Friday, June 11, 2010

Shame on You

During a break on our Wednesday night group ride, Shim was hit by a pen thrown from a passenger in a car passing by. Shim muttered something before jumping on his pedals to chase the car down. Seeing him in pursuit, the car made a quick turn and sped down a side street. They got away. But a short time later, the car returned and was caught in the front row of an intersection, waiting for the traffic signal to change. In a scene reminiscent of Tienanmen Squire, Shim and another rider rolled up in front of the car and promptly returned the pen while non verbally clarifying how they felt about the incident. A classic Shim moment if there ever was one.

Shim's defiance reminded me of a time when my Mom confronted a nasty motorist.

Back in the day when I was about ten years old and riding my first of many yellow bicycles, somebody in a 70s-something muscle car was making our neighborhood into a NASCAR training circuit. Neutral-drops, excessive speed and power slides through the corners were just a few of his skills on display that day. The idyllic tranquility of our neighborhood had been replaced by a haze of blue smoke from burning tires, oil, and whatever he was smoking inside the car.

My Mom had become incensed. Ask anyone that knows her and they'll tell you that to see my Mom openly express anger was a very rare event. (Passive aggression & guilt were her strong suits.) A very strong Catholic, my Mom was the spiritual, calming center of her husband and five children. Over the years, we gave her plenty of times to practice her faith and patience, but she was a tough nut to crack. In fact, I've seen my Mom enraged only twice in my life. Once it was directed at Dad. Having never heard them argue before or since, I thought they were going to get a divorce. They managed through it and have been on course to celebrate 50 years this December.

The other time was in confronting this driver.

So as the car was winding up to make another pass around the neighborhood, my Mom goes storming out to the curb to give him a piece of her holy mind. The driver approached at around 50 MPH while my Mom stood her ground at the foot of the street, pointing her index finger directly at him.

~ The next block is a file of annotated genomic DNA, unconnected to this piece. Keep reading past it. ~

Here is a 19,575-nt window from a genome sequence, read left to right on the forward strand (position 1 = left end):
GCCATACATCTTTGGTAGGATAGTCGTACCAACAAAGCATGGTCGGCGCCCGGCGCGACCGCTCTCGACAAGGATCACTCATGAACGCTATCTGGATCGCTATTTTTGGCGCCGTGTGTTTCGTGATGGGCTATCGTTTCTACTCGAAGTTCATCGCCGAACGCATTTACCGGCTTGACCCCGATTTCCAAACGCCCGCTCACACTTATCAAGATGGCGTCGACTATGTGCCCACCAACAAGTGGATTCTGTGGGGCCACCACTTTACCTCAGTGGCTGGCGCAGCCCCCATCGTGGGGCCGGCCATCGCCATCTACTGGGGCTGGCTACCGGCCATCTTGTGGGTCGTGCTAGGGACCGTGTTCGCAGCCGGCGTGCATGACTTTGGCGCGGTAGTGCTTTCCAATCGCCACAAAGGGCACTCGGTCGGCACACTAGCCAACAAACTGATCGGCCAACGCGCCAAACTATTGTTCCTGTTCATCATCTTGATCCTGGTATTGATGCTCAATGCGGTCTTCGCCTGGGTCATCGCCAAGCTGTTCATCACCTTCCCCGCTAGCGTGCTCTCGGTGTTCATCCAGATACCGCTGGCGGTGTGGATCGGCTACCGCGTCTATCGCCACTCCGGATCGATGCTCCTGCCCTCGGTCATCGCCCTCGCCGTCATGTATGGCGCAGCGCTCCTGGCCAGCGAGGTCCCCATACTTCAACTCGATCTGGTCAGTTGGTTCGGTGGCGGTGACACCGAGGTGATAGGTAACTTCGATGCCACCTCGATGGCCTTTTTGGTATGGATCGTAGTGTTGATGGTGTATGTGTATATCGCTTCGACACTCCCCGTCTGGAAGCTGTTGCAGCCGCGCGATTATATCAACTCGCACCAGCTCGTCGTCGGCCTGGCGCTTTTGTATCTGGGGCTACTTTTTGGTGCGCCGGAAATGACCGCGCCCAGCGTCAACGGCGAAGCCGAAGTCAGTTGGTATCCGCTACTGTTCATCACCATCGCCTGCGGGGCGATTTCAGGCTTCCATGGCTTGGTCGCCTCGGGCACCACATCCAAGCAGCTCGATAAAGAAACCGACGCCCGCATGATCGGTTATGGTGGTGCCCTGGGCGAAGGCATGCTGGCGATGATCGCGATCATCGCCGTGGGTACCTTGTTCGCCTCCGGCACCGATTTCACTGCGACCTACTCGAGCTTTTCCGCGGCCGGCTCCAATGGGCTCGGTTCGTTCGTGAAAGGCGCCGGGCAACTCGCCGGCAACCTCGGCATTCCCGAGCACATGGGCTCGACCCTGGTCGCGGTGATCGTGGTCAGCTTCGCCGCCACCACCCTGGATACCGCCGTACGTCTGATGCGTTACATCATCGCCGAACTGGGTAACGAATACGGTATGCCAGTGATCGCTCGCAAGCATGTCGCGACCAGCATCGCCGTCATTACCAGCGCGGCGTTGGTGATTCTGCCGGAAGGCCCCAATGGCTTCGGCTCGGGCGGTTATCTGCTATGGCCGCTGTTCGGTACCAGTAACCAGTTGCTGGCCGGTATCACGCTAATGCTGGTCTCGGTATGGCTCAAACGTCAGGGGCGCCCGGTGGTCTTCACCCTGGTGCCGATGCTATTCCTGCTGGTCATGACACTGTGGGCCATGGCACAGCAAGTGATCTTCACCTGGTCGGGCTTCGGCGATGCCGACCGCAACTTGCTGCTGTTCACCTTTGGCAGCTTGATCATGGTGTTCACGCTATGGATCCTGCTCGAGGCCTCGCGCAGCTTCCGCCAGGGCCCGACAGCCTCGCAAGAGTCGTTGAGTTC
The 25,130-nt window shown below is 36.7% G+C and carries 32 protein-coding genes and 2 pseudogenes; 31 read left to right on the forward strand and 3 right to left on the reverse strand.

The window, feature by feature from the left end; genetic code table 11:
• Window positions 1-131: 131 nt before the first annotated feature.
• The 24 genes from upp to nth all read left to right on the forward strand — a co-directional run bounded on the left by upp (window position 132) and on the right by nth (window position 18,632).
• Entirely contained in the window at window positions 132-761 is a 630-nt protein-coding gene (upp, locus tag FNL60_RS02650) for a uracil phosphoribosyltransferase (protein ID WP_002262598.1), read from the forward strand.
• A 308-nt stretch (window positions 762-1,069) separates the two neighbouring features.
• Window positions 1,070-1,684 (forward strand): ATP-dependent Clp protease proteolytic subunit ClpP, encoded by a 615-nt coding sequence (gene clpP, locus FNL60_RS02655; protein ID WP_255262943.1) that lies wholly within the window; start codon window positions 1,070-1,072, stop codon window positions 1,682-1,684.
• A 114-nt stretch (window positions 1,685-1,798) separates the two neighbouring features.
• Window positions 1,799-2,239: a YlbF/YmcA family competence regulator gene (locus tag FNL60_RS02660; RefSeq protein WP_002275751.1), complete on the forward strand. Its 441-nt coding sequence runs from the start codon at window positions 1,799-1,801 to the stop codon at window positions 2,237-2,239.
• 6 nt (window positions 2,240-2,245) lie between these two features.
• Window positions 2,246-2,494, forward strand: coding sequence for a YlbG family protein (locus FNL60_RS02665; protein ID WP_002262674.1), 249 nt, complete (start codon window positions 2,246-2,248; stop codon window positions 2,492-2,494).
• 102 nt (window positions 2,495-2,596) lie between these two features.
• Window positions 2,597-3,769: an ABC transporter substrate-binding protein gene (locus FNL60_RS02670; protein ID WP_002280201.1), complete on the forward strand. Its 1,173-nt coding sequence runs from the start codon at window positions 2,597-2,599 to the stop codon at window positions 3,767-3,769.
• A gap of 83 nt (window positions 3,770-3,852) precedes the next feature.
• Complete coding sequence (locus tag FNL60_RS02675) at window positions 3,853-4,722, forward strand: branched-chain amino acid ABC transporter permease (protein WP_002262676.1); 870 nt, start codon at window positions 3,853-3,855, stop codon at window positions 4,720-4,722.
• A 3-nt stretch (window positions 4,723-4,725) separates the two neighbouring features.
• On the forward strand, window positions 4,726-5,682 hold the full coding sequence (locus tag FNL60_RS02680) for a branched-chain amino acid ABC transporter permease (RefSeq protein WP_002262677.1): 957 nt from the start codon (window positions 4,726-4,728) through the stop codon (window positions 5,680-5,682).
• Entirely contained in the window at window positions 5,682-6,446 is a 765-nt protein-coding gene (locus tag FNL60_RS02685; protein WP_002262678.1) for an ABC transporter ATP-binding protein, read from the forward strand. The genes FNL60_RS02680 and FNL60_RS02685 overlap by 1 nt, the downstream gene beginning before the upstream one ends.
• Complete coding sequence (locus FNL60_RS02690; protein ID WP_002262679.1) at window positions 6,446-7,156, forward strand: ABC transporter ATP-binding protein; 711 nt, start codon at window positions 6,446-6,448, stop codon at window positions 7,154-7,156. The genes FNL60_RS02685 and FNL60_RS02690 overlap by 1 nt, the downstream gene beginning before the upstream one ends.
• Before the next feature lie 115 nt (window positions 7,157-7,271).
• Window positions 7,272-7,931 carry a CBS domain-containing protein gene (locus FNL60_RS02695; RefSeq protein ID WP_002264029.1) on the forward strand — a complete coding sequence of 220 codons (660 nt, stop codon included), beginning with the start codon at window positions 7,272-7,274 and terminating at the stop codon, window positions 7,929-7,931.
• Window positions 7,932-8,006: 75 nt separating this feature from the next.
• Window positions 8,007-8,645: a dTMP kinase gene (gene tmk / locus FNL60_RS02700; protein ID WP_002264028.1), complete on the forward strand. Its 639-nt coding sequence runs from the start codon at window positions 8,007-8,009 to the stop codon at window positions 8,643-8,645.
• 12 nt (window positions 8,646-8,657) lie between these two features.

It was effective. The driver locked up the brakes and brought the car to a skidding halt about 100 ft down the road. He then dropped the transmission to reverse and laid an impressive reverse-scratch until he stopped the car right next to her.

A thick stench of burned rubber permeated the air. The driver leaned across the seat and asked roughly, "What do you want, lady?"

Heroically, she calmly rebuked him. "Shame on you."

I braced for what I thought was going to be a verbal assault. Or worse. Instead, the best come-back the driver had was to parrot, "SHAME ON YOU!!" He then popped the clutch one last time and left our neighborhood for good.


When she speaks, her words are wise, and she gives instructions with kindness.
-- Proverbs 31:20-29

Thanks for always setting the right example for us time and time again. You are an amazing woman, spouse and mother. Of course, I'm proud to be your son. And another thing:

Happy Birthday Mom!

In Wholesome Steel-Cut Goodness,


  1. Your Mom Sounds Awesome!

    I guess I never realized that you looked at me in a maternal way, that part is actually kind of creepy.

  2. Yes, my Mom is awesome.

    And no, I don't look to you in a maternal way. The truth is that I almost edited you out of the story as I didn't want to sully the happy birthday wishes to her. Too late for that now.